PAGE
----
In 1869, a 43-year-old Methodist dentist on his third career helped Methodists change American Protestantism forever. You’ve experienced the results of his change every time you take a drink of Welch’s grape juice. But you wouldn’t be drinking that juice today if it wasn’t for Thomas Bramwell Welch’s desire to make non-alcoholic Communion wine.

T. B. Welch hailed from Glastonbury, England, the place celebrated in British folklore as the gravesite of the legendary King Arthur and his ill-fated queen Guinevere. Born there on December 31, 1825, he came to the United States with his family as a six-year old boy. The Welches settled in upstate New York, where T. B. Welch joined first the Methodist Episcopal Church and then—in anger that these mainstream Methodists permitted slaveholding—their abolitionist offshoot, the Wesleyan Methodists. He began preaching in Wesleyan Methodist churches at age 19, but his vocal chords were no match for his religious fervor, and he was out of the ministry at age 21.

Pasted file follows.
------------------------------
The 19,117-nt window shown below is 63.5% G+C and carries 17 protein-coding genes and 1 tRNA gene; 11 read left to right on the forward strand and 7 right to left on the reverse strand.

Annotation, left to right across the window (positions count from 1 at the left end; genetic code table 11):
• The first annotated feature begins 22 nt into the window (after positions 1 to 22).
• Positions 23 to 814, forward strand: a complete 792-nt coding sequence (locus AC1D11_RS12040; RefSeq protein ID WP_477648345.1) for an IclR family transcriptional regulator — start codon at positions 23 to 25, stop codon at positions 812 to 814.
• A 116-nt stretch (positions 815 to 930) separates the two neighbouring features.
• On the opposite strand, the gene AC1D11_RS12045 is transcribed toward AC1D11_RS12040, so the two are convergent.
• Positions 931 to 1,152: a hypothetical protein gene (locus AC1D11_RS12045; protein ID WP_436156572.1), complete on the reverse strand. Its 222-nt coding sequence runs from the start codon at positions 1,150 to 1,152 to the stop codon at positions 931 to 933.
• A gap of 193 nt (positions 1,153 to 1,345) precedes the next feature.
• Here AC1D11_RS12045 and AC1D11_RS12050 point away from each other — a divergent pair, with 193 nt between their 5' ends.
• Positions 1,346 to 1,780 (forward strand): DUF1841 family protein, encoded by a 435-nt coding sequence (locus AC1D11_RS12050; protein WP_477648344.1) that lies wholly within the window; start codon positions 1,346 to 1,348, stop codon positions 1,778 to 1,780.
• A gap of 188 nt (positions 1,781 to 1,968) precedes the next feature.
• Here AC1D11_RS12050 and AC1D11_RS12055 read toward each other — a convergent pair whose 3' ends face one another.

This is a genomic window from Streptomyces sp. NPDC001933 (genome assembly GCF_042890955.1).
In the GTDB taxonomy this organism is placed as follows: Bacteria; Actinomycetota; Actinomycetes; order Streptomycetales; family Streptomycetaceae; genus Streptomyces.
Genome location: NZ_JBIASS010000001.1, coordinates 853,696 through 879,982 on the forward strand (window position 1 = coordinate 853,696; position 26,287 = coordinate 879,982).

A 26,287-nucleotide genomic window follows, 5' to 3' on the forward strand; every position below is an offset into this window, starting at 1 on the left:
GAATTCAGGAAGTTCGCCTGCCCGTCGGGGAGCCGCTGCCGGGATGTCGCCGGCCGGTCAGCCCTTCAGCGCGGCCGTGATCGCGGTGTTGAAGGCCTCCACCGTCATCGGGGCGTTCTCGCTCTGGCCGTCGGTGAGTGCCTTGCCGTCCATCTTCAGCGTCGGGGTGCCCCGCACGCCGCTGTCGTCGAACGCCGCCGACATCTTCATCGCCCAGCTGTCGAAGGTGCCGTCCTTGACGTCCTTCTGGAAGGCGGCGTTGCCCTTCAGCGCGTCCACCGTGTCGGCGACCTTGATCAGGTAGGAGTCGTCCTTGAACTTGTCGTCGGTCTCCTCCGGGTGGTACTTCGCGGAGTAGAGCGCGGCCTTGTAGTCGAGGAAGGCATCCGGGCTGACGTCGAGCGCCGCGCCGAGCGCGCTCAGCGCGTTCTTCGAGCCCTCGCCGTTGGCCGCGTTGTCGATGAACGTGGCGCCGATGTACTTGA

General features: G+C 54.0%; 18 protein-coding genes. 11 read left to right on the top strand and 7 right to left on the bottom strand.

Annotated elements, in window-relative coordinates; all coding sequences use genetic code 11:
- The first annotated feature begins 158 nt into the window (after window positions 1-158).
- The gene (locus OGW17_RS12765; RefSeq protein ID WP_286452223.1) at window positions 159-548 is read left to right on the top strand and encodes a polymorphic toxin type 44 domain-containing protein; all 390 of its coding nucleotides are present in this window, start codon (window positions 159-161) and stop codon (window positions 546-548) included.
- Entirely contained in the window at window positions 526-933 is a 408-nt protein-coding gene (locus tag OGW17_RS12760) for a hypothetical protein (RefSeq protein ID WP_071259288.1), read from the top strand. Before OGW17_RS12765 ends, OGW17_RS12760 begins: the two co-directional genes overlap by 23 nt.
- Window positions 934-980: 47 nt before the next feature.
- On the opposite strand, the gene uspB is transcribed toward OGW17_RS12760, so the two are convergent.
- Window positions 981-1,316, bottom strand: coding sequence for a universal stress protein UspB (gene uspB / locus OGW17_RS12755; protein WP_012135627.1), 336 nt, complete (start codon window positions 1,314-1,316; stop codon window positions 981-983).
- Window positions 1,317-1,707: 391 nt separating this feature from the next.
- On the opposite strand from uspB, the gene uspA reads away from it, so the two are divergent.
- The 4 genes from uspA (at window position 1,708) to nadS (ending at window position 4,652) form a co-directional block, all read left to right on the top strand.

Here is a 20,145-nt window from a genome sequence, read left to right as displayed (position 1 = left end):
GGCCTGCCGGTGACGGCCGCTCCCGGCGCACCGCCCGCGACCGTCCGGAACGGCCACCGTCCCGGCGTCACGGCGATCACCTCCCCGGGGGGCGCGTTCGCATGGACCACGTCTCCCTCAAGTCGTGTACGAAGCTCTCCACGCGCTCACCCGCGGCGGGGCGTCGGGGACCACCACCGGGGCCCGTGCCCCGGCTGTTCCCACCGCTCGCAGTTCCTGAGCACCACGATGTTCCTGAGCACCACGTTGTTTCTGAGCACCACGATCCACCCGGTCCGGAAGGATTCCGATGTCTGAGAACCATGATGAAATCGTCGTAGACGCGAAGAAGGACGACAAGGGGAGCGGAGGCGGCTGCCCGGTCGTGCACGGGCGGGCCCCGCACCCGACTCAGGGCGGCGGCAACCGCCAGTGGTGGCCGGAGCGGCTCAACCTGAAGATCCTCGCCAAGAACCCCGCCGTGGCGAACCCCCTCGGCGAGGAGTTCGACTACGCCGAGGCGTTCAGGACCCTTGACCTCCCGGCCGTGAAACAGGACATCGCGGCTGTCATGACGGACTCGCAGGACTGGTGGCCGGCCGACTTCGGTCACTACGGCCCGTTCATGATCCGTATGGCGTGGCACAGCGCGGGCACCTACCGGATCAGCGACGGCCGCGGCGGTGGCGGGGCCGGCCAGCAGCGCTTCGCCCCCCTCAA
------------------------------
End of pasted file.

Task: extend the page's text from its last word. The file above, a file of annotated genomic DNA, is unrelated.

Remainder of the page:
Needing a new occupation to support his wife and children (he had just married the quiet and steady Lucy Hutt, much to the surprise of his parents as she had been serving as the Welches’ cook), T. B. chose medicine, receiving his MD in 1852. But the traveling life of a rural doctor near Syracuse, New York, was not much better for his health than the ministry had been. He turned to dentistry in 1856, moving halfway across the country to Minnesota for 12 years before returning to the East Coast to settle in Vineland, New Jersey in 1869.

T. B. Welch prospered as a dentist for some years. He made false teeth (“good chewers or no sale”) and performed the relatively new operation ...

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